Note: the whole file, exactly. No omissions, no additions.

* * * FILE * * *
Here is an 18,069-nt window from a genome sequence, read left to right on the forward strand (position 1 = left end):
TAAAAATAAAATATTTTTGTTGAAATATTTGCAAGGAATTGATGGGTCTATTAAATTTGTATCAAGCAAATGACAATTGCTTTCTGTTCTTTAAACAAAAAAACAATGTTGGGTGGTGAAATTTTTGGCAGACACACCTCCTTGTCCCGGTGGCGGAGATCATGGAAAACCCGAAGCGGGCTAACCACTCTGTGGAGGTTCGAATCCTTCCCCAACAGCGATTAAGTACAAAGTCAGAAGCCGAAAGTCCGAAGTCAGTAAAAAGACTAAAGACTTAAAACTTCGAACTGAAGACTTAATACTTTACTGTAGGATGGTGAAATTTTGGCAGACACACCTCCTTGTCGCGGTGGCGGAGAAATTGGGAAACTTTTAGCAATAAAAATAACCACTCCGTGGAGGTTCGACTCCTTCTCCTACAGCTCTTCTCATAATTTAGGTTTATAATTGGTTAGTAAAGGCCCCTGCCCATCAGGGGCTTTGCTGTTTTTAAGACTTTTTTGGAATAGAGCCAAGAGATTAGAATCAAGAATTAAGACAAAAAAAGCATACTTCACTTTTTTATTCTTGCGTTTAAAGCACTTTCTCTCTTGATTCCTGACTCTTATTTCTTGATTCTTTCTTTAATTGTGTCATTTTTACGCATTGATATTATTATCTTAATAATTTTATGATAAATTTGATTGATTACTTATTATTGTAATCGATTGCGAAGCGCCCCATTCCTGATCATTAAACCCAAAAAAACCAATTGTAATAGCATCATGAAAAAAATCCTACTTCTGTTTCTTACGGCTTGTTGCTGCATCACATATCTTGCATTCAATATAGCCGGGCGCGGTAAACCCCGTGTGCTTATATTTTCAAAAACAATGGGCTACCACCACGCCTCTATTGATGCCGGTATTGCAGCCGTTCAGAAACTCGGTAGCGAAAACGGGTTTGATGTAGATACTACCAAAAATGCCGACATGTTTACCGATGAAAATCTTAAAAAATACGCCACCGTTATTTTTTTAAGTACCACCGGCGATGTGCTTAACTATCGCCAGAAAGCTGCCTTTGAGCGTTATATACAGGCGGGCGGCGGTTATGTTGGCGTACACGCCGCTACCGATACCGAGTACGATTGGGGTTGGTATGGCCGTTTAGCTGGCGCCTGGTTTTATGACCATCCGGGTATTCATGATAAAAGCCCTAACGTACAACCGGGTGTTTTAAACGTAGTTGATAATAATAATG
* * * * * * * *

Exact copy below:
Here is an 18,069-nt window from a genome sequence, read left to right on the forward strand (position 1 = left end):
TAAAAATAAAATATTTTTGTTGAAATATTTGCAAGGAATTGATGGGTCTATTAAATTTGTATCAAGCAAATGACAATTGCTTTCTGTTCTTTAAACAAAAAAACAATGTTGGGTGGTGAAATTTTTGGCAGACACACCTCCTTGTCCCGGTGGCGGAGATCATGGAAAACCCGAAGCGGGCTAACCACTCTGTGGAGGTTCGAATCCTTCCCCAACAGCGATTAAGTACAAAGTCAGAAGCCGAAAGTCCGAAGTCAGTAAAAAGACTAAAGACTTAAAACTTCGAACTGAAGACTTAATACTTTACTGTAGGATGGTGAAATTTTGGCAGACACACCTCCTTGTCGCGGTGGCGGAGAAATTGGGAAACTTTTAGCAATAAAAATAACCACTCCGTGGAGGTTCGACTCCTTCTCCTACAGCTCTTCTCATAATTTAGGTTTATAATTGGTTAGTAAAGGCCCCTGCCCATCAGGGGCTTTGCTGTTTTTAAGACTTTTTTGGAATAGAGCCAAGAGATTAGAATCAAGAATTAAGACAAAAAAAGCATACTTCACTTTTTTATTCTTGCGTTTAAAGCACTTTCTCTCTTGATTCCTGACTCTTATTTCTTGATTCTTTCTTTAATTGTGTCATTTTTACGCATTGATATTATTATCTTAATAATTTTATGATAAATTTGATTGATTACTTATTATTGTAATCGATTGCGAAGCGCCCCATTCCTGATCATTAAACCCAAAAAAACCAATTGTAATAGCATCATGAAAAAAATCCTACTTCTGTTTCTTACGGCTTGTTGCTGCATCACATATCTTGCATTCAATATAGCCGGGCGCGGTAAACCCCGTGTGCTTATATTTTCAAAAACAATGGGCTACCACCACGCCTCTATTGATGCCGGTATTGCAGCCGTTCAGAAACTCGGTAGCGAAAACGGGTTTGATGTAGATACTACCAAAAATGCCGACATGTTTACCGATGAAAATCTTAAAAAATACGCCACCGTTATTTTTTTAAGTACCACCGGCGATGTGCTTAACTATCGCCAGAAAGCTGCCTTTGAGCGTTATATACAGGCGGGCGGCGGTTATGTTGGCGTACACGCCGCTACCGATACCGAGTACGATTGGGGTTGGTATGGCCGTTTAGCTGGCGCCTGGTTTTATGACCATCCGGGTATTCATGATAAAAGCCCTAACGTACAACCGGGTGTTTTAAACGTAGTTGATAATAATAATG